ML-tree topology corresponds to topologies of MP-, NJ- and BI-trees (Fig. 2). Samples of D. nitedula from Russian Plain are clustered into the Eastern European haplogroup. Intragroup genetic-distances (T3P) are low, d = 0.3 ± 0.1 %. This haplogroup forms an independent monophyletic lineage in relation to the Caucasian haplogroups (d = 9.3 ± 1.3 %, p-value < 0.001 and 10.4 ± 1.4 %, p-value < 0.001). These distances are half as much as D. nitedula - E. quercinus distance (20.4 ± 0.4 %, p-value < 0.001). For the greater reliability, we calculated p-distances between groups, based on the amino acids data (dAA). They were in agreement with T3P-distances: Eastern European - Caucasian haplogroups distances were 25.4 ± 2.9 % and 26.6 ± 2.9 %, half as much D. nitedula - E. quercinus p-distance (dAA = 45.5 ± 1.0 %).

Table 1.

Numbers of specimens (N), geographic origin, sample and haplotype names of D. nitedula.


The Western Caucasian (Dahovskaya, Arhyz, Utrish, Armavir) and the Central Caucasian (Strizhament, Uchkulan, Elbrus) haplogroups can be regarded as sibling. The genetic distance between them is significant, d = 6.0 ± 0.9 % (p-value < 0.001), dAA = 16.1 ± 2.4 %.

The nearest collecting points of the Western and Central Caucasian haplogroups are at a distance of 60 km with no signs of hybridization on cytb gene. Probably the gene flow between these haplogroups is interrupted by geographic or reproductive isolation.


Modern intraspecific taxonomy of D. nitedula is solely based on colouration features. In the latest revision of geographic variation and taxonomy of D. nitedula, dormice of Russian Plain and the Western Caucasus distributed to the East to approximately 42° E belong to the nominative subspecies (Rossolimo 1971). Presumably, at this longitude in the Caucasus the border of the nominative subspecies and Dryomys nitedula ognevi Heptner & Formosov, 1928 (subspecies from southern Dagestan, syn. caucasicus) passes.

The presumptive border of the Central and Western Caucasian haplogroups coincides with that one of the nominative subspecies and D. n. ognevi and with the Western and Eastern Caucasian landscapes (Sokolov & Tembotov 1989).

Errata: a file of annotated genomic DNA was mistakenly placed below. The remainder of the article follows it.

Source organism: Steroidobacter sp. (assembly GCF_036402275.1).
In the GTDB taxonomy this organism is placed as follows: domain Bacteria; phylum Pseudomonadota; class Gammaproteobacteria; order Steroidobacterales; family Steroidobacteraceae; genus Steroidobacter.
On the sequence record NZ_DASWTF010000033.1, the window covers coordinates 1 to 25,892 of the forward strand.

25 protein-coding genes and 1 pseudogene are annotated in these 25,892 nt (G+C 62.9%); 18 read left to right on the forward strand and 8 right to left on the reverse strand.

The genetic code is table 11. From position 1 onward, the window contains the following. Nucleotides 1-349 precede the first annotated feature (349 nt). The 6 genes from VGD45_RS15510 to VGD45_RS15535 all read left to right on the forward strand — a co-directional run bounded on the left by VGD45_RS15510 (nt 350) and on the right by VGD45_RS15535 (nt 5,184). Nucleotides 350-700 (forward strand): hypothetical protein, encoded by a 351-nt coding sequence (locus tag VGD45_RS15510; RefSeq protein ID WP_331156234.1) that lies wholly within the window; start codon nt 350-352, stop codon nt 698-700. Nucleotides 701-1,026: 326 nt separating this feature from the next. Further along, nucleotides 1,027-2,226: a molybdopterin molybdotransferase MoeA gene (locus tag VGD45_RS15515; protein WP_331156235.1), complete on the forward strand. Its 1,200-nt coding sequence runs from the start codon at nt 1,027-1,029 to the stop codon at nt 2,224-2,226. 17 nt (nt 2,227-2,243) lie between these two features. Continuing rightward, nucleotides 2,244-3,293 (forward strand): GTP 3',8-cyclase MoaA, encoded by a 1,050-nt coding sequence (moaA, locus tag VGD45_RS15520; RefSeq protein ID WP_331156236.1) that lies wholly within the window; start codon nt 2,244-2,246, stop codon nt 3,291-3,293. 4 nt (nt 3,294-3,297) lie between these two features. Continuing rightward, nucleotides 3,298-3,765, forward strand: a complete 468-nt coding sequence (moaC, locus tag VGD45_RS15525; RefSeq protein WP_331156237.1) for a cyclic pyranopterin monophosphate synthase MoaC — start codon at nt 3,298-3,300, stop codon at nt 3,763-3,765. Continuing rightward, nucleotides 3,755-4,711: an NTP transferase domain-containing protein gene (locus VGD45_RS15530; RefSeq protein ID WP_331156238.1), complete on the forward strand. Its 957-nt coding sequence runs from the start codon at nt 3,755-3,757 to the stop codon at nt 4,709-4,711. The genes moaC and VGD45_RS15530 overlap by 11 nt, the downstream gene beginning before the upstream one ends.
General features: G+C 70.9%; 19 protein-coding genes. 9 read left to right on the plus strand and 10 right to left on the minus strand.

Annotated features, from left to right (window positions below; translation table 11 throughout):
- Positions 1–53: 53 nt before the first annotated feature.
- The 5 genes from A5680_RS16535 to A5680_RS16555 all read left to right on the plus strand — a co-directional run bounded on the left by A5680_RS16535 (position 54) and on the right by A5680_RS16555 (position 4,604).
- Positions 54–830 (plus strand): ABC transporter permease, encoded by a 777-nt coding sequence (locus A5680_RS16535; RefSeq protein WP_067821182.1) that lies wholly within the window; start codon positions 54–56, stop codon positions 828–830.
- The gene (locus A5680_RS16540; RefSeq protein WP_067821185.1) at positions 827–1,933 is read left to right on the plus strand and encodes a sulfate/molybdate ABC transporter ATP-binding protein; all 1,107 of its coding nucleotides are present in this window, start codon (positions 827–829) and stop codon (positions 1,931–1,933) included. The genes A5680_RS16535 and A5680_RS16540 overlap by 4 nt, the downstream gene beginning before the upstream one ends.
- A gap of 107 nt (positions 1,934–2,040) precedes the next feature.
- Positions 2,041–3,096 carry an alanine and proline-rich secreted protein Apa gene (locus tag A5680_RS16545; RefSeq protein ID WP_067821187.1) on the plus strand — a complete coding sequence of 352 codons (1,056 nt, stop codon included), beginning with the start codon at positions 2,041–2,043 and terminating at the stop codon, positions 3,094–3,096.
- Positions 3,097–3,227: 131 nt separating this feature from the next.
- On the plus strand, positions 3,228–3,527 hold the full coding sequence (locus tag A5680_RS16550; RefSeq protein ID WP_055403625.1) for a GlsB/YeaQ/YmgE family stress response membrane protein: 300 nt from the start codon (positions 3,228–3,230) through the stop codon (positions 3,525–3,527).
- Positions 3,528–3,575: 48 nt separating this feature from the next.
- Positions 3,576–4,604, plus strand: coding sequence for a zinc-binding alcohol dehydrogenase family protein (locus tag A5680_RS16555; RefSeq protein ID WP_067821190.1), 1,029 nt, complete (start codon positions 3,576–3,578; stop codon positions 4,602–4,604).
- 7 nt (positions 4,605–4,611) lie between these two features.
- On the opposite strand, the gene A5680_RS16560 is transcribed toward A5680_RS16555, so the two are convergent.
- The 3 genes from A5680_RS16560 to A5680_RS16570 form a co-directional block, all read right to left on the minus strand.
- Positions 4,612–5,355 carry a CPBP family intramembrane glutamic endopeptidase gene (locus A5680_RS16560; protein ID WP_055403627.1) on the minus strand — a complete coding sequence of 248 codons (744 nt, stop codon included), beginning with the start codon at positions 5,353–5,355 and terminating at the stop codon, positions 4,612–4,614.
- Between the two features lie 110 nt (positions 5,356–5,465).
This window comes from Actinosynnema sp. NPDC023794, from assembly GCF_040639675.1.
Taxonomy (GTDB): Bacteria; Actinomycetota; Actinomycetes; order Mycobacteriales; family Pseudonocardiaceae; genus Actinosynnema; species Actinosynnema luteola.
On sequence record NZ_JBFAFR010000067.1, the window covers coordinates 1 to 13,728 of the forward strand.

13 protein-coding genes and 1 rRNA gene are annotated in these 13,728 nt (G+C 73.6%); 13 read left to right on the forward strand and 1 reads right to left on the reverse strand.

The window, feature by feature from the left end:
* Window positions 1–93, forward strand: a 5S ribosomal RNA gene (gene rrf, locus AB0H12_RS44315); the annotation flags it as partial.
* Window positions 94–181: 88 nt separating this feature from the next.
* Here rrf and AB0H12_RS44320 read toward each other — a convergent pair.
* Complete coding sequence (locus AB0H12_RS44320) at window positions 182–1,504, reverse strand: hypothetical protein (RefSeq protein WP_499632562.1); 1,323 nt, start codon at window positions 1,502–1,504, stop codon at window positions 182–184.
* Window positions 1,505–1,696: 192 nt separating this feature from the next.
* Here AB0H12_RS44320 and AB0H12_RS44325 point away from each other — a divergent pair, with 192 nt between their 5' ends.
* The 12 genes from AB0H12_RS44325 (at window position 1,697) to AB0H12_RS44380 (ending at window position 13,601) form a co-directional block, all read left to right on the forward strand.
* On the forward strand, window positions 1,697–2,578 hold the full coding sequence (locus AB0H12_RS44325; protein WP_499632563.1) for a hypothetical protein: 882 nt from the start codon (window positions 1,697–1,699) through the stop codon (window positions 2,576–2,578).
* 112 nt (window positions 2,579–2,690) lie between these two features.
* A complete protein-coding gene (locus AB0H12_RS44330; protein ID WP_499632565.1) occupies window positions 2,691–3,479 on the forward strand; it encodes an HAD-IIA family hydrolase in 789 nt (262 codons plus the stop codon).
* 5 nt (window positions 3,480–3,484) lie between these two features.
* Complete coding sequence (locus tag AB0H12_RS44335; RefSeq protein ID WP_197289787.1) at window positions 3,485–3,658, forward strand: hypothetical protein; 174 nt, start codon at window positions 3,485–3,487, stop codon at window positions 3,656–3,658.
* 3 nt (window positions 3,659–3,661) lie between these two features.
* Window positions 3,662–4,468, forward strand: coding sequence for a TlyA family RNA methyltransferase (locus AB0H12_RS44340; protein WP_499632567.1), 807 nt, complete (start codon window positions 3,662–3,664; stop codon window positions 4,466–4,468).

The observed level of genetic divergence between Russian Plain and Caucasian populations of D. nitedula is high enough. This allows us to assume that there was a long-term isolation of the European and Caucasian areas of D. nitedula during the whole Pleistocene.

The three discovered haplogroups of D. nitedula differ at high nucleotide and amino acid levels of cytochrome b gene. Sister species of mammals, defined on morphological differences, typically have more than 5 % values of cytb genetic distances and the genetic distance close to 10 % is typical for “good” species (Bradley & Baker 2001). In any case, we should be more cautious with the species status confirmation. That is why it is very important to investigate other populations and other genetic markers to confirm their specific status as it was performed by Grigoryeva et al. (2015).


The research was supported by RFBR Grants 12-04-32035-mol_a, 12-04-00551 and a Grant of the President of RF MK-3755.2014.4.



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Olga Grigoryeva, Denis Krivonogov, Alexander Balakirev, Valeriy Stakheev, Alexey Andreychev, and Victor Orlov "Phylogeography of the forest dormouse Dryomys nitedula (Gliridae, Rodentia) in Russian Plain and the Caucasus," Folia Zoologica 64(4), 361-364, (1 December 2015).
Received: 19 December 2014; Accepted: 1 April 2015; Published: 1 December 2015